Just when you need it…

Alan has a salutary tale for us all…a slight twist on the usual “it only works when you wear it” theme.

Safety Alert – CRAB gets its life jackets serviced annually, do you?

One of our members, using his own lifejacket (not one of the club’s ones), encountered a problem that he felt ought to be brought to our attention:

He managed, accidentally, to pull the inflate cord on his lifejacket when he was getting Hoi Larntan out of the water, and the jacket failed to inflate fully .

Gas was clearly leaking from around the trigger mechanism, and it didn’t inflate enough even to allow easy access to the mouth top-up pipe.

The jacket is a Seago classic 180N, 18 months old and apparently in good order.  He had not had it serviced, but had checked it visually, ensured the CO2 cylinder was firmly screwed in, and had manually inflated it to ensure there were no leaks in the jacket itself.

Closer examination, the following morning, revealed that the nut holding the trigger mechanism to the jacket was less tight than it could be – though it still needed a spanner to move it.   He disassembled it, checked the two O-rings that seal it, lubricated with silicone grease and reassembled.  He then tested with one of the cylinders that were condemned but returned to us when CRAB’s jackets were serviced – it worked perfectly.

The moral of the story is ‘get them serviced’ and hope the service would pick up this sort of thing!

Your committee will be discussing this at their next meeting.

To the Watch House…

A brisk Easterly kicking up a few small waves in the Pit but warm sunshine in the shelter. So we set out to have coffee and bask in the sun by the old Watch House on the North side of the harbour.

Friendly encouragement from the cox:


What’s this – casual one-handed rowing in the number three seat…?


Mission accomplished…


For those of a certain age, the facilities (sporting a fine 1970s Avocado loo) make this an appealing destination…please leave the flushing-bucket under the drainpipe when you leave – to fill up again from rainwater!


Just time for a short row up the Cley Channel before getting back to beat the tide…Blakeney Church on the sky-line above Bluejacket’s rudder:


Photos courtesy Rosemary and Tom.


Wet, wet, wet…nearly!

Adrian, Catherine and Robin joined by sculler Jonathan enjoyed a four-handed row on Saturday evening, returning to the Carnser to find what a 9.3 tide means (authorised rowers, note the height is given on the booking calendar). Whilst Catherine escaped through ankle-deep water in her Nissan Note, Adrian, Jonathan and Robin watched as the tide rose and decided to await the ebb from the safety of the White Horse from where the three cars could be seen just above the waterline in the distance. Fortunately the water rose only 3 inches up the tyres.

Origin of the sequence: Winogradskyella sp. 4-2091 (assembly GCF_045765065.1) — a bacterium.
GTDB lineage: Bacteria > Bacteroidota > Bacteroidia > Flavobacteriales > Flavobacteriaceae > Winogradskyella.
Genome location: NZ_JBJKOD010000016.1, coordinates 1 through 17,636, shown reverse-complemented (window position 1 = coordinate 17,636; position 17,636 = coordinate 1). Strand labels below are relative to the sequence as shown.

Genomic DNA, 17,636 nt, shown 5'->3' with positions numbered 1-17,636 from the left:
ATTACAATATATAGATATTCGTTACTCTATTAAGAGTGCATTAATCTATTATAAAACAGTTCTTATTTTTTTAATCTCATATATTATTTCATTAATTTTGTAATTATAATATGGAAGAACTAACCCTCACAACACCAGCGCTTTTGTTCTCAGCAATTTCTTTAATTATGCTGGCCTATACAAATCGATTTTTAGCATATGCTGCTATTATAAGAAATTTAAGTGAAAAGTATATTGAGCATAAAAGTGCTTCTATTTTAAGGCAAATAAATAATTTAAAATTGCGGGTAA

Words and photos from Robin – thanks.



This girl can…push the boat out!

In conjunction with Blakeney Sailing Club, Saturday and Sunday 28/29 May will see our St. Ayles skiffs available for you to come and have a row. This is part of two initiatives from the Royal Yachting Association (RYA) and Sport England to give anyone a chance to try sailing, rowing and other watersports – and, in particular, to encourage girls and women to get more involved with active sports.


If you are 18 years and over and would like to try rowing in one of the CRAB skiffs, do come along, join in the fun and help Push The Boat Out.  To row on Saturday you will need to be at the slipway by the dinghy park at ten o’clock (till twelve o’clock) and on Sunday at eleven o’clock (till one o’clock – because of tides).   Experienced and trained rowers will be there to support and help you get the most out of the day.

For safety sake, CRAB asks that you are able to swim 50 meters and that your doctor would not advise you against rowing.  Then all you need to do is turn up wearing appropriate clothes for the weather on the day (your feet/footwear will get wet), perhaps some cycling gloves would be a good idea.  Don’t forget to bring your sense of humour!

It would help CRAB plan if you contact, in advance:  antahardcastle@icloud.com.

Refreshments will be available.

For full details of everything going on at CRAB this year, and how you can get involved, visit http://groupspaces.com/CRABlakeney/

For the full brochure and further details of sailing please see the Blakeney Sailing Club website: http://www.blakeneysailing.co.uk

or contact:   blakeneysailingclub@gmail.com



Heat late in the day…

When the tide goes out at Blakeney and the boats are put away, CRAB doesn’t stop there. After a beautiful warm, sunny day, the sultry evening drew 25 or more hot-shot rowers on the route inland for a great curry (not too hot, just deliciously flavoured) and evening at Catherine and Stephen’s farm.